Over the past several years, a consensus has generally emerged that the scala tympani, one of the three parallel ducts that, in parallel, make up the spiral-shaped cochlea, provides the best location for implantation of an electrode array used with a cochlear prosthesis. The electrode array to be implanted in this site typically consists of a thin, elongated, flexible carrier containing several longitudinally disposed and separately connected stimulating electrode contacts, perhaps 6-30 in number. Such electrode array is pushed into the scala tympani duct to a depth of about 20-30 mm via a surgical opening made in the round window at the basal end of the duct. During use, electrical current is passed into the fluids and tissues immediately surrounding the individual electrode contacts in order to create transient potential gradients that, if sufficiently strong, cause the nearby auditory nerve fibers to generate action potentials. The auditory nerve fibers arise from cell bodies located in the spiral ganglion, which lies in the bone, or modiolus, adjacent to the scala tympani on the inside wall of its spiral course. Because the density of electrical current flowing through volume conductors such as tissues and fluids tends to be highest near the electrode contact that is the source of such current, stimulation at one contact site tends to activate selectively those spiral ganglion cells and their auditory nerve fibers that are closest to that contact site. Thus, there is a need for the electrode contacts to be positioned as close to the ganglion cells as possible. This means, in practice, that the electrode array, after implant, should preferably hug the modiolar wall, and that the individual electrodes of the electrode array should be positioned on or near that surface of the electrode array which is closest to the modiolar wall.
In order to address the above need, it is known in the art to make an intracochlear electrode array that includes a spiral-shaped resilient carrier which generally has a natural spiral shape so that it better conforms to the shape of the scala tympani. See, e.g., U.S. Pat. No. 4,819,647. The '647 U.S. patent is incorporated herein by reference. Unfortunately, while the electrode array with spiral-shaped carrier shown in the '647 patent represents a significant advance in the art, there exists lack of sufficient shape memory associated with the carrier to allow it to return to its original curvature (once having been straightened for initial insertion) with sufficient hugging force to allow it to wrap snugly against the modiolus of the cochlea.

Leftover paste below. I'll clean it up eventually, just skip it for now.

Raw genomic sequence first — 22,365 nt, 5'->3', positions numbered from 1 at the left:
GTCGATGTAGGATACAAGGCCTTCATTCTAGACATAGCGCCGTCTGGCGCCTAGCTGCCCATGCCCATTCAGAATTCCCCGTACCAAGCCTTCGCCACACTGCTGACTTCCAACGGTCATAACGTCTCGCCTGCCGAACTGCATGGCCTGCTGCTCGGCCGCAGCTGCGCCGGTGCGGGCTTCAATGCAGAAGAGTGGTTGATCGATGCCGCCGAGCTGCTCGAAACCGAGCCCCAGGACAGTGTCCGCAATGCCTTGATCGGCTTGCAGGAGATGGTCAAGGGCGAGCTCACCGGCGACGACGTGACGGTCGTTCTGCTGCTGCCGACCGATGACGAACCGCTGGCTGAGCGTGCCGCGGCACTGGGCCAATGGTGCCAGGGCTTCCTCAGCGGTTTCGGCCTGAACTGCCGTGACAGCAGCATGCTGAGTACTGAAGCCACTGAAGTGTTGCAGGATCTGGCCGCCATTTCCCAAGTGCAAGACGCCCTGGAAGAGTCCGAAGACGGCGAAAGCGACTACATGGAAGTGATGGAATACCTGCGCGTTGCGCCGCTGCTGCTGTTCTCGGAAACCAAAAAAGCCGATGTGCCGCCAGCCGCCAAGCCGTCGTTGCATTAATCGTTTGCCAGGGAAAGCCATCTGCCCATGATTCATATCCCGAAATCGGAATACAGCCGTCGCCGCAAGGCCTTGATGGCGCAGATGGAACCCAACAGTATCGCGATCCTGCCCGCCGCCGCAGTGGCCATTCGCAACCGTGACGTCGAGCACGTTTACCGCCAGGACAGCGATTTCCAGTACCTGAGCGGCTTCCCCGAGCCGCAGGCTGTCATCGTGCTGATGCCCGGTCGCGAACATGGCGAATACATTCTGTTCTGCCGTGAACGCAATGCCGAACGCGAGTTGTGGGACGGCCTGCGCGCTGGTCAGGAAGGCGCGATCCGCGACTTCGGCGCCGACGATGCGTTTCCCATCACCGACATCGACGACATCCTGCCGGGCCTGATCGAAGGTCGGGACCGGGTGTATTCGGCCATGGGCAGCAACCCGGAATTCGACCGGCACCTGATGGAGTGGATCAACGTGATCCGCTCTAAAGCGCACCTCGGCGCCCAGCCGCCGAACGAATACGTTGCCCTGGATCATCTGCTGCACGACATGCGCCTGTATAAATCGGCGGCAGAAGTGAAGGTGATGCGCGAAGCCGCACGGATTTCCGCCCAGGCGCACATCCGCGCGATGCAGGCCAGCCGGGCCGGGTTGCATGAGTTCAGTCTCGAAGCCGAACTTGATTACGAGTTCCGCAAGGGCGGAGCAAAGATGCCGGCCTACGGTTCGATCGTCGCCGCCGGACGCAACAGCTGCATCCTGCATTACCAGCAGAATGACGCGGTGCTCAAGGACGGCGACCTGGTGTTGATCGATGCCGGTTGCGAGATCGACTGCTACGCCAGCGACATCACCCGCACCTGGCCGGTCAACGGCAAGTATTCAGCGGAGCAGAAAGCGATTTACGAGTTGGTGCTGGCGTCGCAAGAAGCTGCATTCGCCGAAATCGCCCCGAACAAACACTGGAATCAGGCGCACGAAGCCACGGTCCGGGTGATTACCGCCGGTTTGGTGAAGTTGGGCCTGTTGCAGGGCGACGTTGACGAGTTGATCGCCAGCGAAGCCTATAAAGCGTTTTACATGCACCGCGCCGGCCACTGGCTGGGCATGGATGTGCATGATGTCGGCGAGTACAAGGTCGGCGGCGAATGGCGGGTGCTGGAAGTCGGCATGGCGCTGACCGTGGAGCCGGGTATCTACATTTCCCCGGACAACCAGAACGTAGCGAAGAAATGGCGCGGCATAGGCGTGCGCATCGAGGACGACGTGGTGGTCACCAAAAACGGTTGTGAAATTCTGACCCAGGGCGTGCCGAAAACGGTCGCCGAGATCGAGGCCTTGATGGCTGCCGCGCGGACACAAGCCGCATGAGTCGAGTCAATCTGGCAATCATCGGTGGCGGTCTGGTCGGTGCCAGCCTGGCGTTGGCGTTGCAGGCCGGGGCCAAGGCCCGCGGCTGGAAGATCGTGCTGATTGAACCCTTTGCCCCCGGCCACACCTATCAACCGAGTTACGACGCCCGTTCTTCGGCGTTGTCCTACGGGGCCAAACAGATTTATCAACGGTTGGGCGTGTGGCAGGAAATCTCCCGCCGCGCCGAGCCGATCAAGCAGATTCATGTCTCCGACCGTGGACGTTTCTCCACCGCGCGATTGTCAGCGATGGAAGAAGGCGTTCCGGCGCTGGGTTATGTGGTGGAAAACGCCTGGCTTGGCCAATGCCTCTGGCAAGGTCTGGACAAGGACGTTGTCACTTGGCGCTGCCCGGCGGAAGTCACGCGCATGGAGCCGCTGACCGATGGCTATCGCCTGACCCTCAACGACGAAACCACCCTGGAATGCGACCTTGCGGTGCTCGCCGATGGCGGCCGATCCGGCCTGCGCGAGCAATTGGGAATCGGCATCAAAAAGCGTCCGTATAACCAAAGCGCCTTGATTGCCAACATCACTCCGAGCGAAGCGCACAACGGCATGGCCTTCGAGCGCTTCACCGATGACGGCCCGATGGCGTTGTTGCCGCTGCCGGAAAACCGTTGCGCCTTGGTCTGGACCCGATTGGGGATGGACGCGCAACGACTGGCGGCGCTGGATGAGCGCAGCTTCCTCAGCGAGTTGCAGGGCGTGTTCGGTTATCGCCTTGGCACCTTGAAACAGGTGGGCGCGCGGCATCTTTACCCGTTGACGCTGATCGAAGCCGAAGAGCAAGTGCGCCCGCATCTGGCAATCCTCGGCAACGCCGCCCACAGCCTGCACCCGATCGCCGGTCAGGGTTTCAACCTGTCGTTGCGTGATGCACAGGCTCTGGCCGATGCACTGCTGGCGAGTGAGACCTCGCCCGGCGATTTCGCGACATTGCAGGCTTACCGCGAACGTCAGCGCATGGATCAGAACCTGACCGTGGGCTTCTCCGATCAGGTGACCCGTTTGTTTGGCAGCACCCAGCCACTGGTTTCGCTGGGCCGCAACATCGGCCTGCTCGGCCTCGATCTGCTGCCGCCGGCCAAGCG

It is also known in the art, as shown in applicant's prior patents, U.S. Pat. Nos. 5,545,219 and 5,645,585, to construct an electrode carrier from two initially straight members, a rodlike electrode carrier and a flexible rodlike positioning member. As shown in these patents, the two members extend in substantially parallel relation to and closely alongside each other, and remain connected to each other at least at their respective leading and trailing end regions. After implant, a pushing force is applied to the positioning member so that it is forced to assume an outwardly arched configuration relative to the electrode carrier, thereby forcing the electrode carrier into a close hugging engagement with the modiolus, thereby placing the electrode contacts of the electrodes in as close a juxtaposition to the cells of the spiral ganglion as possible. The '219 and '585 U.S. patents are also incorporated herein by reference. The '219 patent, in particular, provides in FIGS. 1-10 and accompanying text an excellent summary of prior art electrodes and the deficiencies associated therewith.
While the electrode array taught in the above-referenced '219 and '585 patents has the right idea, i.e., to force the electrode carrier into a close hugging engagement with the modiolus, it does so only by use of a system that makes manufacture of the lead more difficult and expensive, and only through application of an additional pushing force which is applied to an electrode structure after it is already fully inserted into the cochlea. Such additional pushing force may easily cause damage to the delicate scala tympani. Moreover, the entire electrode array may twist during the insertion process, or when the additional pushing force is applied, thereby causing the electrode contacts to twist and/or be forced away from the modiolus, rather than in a hugging relationship therewith.
Applicants prior U.S. patent applications—e.g., Ser. No. 09/140,033, filed Aug. 26, 1998, and Ser. No. 09/140,035, filed Aug. 26. 1998, both of which are incorporated herein by reference—disclose various other types of modiolar-hugging electrodes and systems that may be used to achieve the desired goal of placing the electrode contacts near the modiolar wall.
Thus, while it is known that an enhanced performance of a cochlear implant may be achieved by proper placement of the electrode contacts close to the modiolar wall of the cochlea, two main problems have faced designers in attempting to achieve this goal. First, it is extremely difficult to assemble electrode contacts on the medial side of the an electrode array, facing the modiolus of the cochlea. Second, heretofore there has either been the need for application of an external (and perhaps unsafe) force, or a lack of sufficient shape memory, to allow the electrode (after initial straightening to facilitate insertion) to assume or return to the desired curvature needed to place the electrodes against the modiolar wall so that the curvature wraps snugly around the modiolus of the cochlea. As a result, the electrode contacts of the prior art electrodes generally remain positioned too far way from the modiolar wall.